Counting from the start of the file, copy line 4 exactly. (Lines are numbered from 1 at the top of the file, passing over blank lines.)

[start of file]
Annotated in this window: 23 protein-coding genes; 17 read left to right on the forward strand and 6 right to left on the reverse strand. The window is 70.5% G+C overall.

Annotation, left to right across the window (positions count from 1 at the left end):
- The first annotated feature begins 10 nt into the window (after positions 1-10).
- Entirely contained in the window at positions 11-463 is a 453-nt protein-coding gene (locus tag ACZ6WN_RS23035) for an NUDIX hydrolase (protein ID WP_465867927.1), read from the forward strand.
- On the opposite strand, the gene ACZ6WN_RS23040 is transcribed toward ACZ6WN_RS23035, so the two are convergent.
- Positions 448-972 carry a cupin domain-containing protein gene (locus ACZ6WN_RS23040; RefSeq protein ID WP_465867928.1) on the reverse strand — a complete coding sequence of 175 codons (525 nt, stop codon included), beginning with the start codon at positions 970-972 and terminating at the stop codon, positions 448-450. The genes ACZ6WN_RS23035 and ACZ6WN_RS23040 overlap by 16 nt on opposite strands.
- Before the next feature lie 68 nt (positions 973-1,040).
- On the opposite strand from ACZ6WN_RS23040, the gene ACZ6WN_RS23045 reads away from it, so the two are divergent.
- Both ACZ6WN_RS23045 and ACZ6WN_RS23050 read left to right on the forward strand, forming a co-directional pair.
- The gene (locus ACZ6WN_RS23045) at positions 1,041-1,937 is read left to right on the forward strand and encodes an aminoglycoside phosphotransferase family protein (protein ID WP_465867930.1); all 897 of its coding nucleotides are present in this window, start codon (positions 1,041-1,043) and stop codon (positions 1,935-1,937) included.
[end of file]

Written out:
- Entirely contained in the window at positions 11-463 is a 453-nt protein-coding gene (locus tag ACZ6WN_RS23035) for an NUDIX hydrolase (protein ID WP_465867927.1), read from the forward strand.